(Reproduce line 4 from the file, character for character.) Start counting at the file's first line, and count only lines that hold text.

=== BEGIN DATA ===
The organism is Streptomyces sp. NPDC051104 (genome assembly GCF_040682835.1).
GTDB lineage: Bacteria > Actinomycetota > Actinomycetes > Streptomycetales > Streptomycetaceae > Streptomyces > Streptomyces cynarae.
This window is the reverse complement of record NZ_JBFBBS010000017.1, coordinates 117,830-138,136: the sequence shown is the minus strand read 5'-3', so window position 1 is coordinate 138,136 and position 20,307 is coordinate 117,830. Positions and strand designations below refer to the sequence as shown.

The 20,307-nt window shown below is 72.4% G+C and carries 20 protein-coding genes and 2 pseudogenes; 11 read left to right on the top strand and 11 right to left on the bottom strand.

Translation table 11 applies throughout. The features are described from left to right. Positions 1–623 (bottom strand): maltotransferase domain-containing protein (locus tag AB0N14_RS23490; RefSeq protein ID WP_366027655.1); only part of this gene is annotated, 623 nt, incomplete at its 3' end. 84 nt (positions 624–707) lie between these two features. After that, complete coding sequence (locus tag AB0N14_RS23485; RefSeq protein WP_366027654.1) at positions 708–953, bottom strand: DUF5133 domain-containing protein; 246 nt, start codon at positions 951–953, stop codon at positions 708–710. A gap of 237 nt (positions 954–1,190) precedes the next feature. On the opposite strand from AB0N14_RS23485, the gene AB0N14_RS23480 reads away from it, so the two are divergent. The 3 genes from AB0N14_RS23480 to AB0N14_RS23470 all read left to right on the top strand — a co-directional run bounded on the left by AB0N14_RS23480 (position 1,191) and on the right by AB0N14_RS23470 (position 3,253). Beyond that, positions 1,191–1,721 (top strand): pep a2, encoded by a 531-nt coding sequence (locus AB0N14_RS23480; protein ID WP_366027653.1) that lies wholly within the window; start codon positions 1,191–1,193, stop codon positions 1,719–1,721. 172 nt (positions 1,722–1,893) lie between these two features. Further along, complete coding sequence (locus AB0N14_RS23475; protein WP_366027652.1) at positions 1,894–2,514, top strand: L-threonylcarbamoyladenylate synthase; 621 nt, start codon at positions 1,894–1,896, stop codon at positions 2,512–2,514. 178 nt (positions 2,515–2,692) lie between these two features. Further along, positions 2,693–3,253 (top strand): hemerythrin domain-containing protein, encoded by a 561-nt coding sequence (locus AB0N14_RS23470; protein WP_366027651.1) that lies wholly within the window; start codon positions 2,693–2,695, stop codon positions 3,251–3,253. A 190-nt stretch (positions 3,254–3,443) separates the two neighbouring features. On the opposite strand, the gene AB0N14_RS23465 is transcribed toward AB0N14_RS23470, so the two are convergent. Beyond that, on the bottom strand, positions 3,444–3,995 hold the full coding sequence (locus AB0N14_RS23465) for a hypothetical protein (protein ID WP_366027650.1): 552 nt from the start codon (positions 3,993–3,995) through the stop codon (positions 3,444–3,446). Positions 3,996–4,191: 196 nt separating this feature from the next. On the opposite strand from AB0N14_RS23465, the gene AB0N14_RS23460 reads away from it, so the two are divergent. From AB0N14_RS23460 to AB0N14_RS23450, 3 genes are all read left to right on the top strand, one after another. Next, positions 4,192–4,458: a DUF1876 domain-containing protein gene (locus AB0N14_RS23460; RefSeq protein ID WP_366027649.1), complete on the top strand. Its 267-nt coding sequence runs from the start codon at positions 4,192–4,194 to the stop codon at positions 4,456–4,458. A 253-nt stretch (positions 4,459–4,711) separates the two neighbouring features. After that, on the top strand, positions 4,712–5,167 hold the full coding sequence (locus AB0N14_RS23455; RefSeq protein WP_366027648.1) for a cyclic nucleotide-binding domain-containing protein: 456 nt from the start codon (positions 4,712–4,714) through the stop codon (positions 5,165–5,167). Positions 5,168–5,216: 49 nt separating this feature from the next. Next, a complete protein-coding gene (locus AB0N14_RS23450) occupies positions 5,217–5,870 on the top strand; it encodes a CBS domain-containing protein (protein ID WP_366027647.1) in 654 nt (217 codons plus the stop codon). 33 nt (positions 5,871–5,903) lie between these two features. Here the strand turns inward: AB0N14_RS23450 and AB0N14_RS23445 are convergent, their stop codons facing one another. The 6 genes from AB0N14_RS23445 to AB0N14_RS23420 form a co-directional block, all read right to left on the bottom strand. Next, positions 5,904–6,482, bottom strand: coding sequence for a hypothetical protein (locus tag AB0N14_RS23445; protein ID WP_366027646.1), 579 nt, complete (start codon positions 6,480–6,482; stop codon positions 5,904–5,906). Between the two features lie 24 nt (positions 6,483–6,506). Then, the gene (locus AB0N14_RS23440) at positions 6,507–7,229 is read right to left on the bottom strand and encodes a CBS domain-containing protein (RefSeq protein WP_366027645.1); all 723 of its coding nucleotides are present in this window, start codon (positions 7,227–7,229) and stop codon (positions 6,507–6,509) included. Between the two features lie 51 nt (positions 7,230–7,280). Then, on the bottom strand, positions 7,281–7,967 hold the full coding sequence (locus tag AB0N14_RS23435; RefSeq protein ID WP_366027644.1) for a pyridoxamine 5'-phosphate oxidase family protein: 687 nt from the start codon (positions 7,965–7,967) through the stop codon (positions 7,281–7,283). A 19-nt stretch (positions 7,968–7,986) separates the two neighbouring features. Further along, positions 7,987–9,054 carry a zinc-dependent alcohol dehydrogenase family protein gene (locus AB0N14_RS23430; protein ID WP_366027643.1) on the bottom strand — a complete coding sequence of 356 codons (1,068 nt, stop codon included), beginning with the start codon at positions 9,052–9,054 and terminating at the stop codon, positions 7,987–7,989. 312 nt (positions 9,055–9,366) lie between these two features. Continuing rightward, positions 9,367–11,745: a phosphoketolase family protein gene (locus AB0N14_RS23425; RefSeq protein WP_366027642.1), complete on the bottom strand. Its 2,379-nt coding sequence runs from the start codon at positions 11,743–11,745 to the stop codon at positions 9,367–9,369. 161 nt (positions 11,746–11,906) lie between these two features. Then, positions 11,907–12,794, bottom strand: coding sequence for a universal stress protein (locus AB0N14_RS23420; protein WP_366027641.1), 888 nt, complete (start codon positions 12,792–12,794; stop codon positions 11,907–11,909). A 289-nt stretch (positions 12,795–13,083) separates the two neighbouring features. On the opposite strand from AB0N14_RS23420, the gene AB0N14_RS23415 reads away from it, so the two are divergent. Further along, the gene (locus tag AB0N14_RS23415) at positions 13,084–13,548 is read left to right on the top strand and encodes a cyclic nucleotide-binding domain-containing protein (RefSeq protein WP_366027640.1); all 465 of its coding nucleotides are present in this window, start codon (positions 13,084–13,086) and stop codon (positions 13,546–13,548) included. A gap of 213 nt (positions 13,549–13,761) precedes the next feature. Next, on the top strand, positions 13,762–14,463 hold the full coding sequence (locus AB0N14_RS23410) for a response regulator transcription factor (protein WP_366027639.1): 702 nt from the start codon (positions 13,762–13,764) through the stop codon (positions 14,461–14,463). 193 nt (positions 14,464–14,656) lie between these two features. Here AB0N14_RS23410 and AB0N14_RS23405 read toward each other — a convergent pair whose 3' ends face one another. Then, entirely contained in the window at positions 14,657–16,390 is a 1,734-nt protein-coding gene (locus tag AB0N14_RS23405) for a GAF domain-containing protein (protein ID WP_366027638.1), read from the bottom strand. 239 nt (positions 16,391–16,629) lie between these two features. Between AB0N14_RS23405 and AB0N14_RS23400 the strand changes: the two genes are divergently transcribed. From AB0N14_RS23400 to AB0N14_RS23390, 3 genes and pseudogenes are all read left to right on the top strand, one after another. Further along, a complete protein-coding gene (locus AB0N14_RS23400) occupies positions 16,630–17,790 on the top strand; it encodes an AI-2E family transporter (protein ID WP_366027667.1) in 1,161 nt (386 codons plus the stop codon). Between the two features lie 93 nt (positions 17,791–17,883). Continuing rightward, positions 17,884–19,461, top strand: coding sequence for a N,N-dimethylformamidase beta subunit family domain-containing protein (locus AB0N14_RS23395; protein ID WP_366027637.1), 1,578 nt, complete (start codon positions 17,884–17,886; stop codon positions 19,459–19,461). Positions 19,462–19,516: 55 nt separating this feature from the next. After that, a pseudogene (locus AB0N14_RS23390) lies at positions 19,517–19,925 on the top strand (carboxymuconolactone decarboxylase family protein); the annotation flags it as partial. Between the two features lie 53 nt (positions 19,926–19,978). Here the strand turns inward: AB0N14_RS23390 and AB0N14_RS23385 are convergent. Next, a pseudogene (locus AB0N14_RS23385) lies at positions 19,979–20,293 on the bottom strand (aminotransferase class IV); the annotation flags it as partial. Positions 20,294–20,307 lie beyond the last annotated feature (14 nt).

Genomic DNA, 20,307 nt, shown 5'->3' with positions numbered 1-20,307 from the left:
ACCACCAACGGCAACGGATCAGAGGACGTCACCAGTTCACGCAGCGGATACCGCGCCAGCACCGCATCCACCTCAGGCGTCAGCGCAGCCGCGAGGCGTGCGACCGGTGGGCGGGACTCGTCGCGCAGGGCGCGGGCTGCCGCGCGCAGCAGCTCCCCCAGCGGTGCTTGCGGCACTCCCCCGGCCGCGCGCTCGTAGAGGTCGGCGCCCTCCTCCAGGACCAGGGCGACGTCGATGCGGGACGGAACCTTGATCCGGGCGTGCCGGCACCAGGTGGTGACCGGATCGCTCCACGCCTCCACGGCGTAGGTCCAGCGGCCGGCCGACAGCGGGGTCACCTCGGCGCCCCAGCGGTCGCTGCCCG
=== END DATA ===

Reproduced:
The 20,307-nt window shown below is 72.4% G+C and carries 20 protein-coding genes and 2 pseudogenes; 11 read left to right on the top strand and 11 right to left on the bottom strand.